The British economy continued to be in recession, with the GDP shrinking 0.4 per cent in the third quarter of 2009, amid hopes of an early revival.
Battered by the global financial meltdown, the UK's national economy has shrunk for six straight quarters, one of the longest in over 50 years.
However, the pace of contraction has slowed down after declining by 0.6 per cent in the June quarter.
"Gross domestic product decreased by 0.4 per cent in the third quarter of 2009, compared with a decrease of 0.6 per cent in the second quarter," UK's Office for National Statistics said on Friday.
The global economy on the other hand is slowly showing signs of recovery with many of the advanced nations, including Germany, Japan and France, climbing out of recession.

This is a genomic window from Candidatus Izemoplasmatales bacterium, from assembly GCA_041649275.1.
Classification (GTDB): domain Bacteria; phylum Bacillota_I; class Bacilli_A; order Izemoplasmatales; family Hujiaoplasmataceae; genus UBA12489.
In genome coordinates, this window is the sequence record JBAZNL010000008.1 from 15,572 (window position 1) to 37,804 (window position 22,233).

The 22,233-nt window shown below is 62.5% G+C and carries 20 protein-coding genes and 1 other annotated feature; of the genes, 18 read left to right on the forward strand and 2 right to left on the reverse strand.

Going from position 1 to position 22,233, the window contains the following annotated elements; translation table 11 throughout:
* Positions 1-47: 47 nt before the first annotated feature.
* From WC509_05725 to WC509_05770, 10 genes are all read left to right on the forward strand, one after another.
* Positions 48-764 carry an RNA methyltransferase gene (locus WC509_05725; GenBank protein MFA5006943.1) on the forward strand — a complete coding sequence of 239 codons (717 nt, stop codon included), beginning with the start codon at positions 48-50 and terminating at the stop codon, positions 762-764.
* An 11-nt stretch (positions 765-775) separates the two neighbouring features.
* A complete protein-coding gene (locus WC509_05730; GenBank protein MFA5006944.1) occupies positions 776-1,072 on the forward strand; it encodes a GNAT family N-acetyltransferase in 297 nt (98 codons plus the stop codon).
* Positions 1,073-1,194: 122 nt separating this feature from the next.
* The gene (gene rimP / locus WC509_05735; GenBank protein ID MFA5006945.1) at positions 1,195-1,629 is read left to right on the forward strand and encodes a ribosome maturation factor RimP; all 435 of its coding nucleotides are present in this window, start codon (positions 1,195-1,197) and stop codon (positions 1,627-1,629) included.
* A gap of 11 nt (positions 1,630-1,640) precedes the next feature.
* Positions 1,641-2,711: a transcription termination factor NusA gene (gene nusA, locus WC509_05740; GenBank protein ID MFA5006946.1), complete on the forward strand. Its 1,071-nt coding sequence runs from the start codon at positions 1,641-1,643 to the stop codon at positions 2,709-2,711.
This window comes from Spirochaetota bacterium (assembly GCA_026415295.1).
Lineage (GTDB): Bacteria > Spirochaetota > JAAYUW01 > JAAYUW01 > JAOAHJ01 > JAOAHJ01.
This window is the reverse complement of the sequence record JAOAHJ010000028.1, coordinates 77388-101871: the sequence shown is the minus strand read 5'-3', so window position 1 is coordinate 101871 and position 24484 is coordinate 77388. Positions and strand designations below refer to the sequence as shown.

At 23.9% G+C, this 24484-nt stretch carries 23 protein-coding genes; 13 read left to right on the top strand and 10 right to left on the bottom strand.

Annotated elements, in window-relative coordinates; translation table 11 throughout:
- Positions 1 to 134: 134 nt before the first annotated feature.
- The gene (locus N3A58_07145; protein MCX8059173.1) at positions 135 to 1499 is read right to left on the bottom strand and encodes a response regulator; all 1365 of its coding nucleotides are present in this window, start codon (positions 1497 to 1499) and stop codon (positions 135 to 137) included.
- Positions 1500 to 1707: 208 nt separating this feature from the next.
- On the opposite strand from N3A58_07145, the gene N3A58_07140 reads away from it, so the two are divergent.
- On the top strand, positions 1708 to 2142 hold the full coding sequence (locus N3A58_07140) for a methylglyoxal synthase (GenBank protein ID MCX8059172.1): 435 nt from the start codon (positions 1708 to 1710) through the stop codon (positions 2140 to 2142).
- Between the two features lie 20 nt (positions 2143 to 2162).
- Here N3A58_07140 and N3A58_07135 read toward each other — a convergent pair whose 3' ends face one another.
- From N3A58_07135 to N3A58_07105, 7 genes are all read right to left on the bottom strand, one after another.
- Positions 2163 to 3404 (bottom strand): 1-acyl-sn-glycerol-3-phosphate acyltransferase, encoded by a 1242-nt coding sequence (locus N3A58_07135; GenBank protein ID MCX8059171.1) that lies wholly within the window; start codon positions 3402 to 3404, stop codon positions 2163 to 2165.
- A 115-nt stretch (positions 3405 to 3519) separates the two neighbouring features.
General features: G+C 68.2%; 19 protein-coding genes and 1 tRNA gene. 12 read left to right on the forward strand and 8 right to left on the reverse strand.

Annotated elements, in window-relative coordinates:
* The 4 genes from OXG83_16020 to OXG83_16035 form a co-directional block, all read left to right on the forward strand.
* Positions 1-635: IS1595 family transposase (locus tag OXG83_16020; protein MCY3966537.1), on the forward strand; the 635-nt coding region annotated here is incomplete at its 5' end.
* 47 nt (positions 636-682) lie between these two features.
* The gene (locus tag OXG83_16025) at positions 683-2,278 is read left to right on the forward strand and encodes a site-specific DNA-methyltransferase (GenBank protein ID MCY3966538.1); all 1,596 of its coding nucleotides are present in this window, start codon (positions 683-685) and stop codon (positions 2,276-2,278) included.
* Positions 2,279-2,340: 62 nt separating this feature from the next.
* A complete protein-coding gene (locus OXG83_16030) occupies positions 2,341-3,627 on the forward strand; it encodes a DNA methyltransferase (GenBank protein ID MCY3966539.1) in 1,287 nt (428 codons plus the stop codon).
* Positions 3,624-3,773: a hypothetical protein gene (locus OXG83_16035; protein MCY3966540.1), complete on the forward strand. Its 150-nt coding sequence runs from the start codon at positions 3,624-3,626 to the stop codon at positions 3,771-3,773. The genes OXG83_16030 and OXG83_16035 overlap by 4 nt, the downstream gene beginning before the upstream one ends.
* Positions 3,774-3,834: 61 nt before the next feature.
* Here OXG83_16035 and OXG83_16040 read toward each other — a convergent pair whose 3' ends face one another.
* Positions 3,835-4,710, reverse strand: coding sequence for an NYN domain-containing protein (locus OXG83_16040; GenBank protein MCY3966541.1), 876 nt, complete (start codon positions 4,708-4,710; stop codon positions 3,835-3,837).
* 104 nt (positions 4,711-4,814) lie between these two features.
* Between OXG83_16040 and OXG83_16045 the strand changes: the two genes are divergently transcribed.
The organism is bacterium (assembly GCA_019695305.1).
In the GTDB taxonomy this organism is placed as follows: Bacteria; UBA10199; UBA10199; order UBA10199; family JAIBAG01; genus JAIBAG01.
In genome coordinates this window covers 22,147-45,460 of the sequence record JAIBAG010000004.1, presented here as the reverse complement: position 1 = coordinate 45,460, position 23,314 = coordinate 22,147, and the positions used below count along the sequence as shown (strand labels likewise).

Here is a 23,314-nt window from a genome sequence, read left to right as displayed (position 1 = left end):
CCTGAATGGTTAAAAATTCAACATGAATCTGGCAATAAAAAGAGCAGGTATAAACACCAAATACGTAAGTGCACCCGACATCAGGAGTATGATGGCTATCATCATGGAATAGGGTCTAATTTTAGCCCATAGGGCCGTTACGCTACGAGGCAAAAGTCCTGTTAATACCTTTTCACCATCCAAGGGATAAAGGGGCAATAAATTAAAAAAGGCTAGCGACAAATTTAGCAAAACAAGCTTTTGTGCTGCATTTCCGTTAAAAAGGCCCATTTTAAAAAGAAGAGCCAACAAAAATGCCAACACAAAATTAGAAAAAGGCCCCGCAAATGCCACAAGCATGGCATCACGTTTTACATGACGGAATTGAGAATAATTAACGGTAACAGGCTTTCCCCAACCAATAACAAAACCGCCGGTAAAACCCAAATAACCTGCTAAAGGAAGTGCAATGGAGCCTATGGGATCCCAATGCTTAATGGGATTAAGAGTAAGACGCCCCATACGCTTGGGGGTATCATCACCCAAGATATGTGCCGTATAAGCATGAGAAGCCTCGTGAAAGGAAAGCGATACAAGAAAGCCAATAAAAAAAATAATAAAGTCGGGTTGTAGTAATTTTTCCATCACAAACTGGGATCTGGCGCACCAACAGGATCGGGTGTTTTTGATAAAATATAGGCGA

In the September quarter, UK's total production has dropped by 0.7 per cent, compared to 0.5 per cent decline in the previous quarter.
"Mining and quarrying made the largest contribution to the decline, falling by 3.5 per cent, compared with a fall of 0.6 per cent in the previous quarter," the statement added.
To fight the worsening economic situation, the British government had unleashed a slew of measures, including stimulus packages and lower interest rate regime.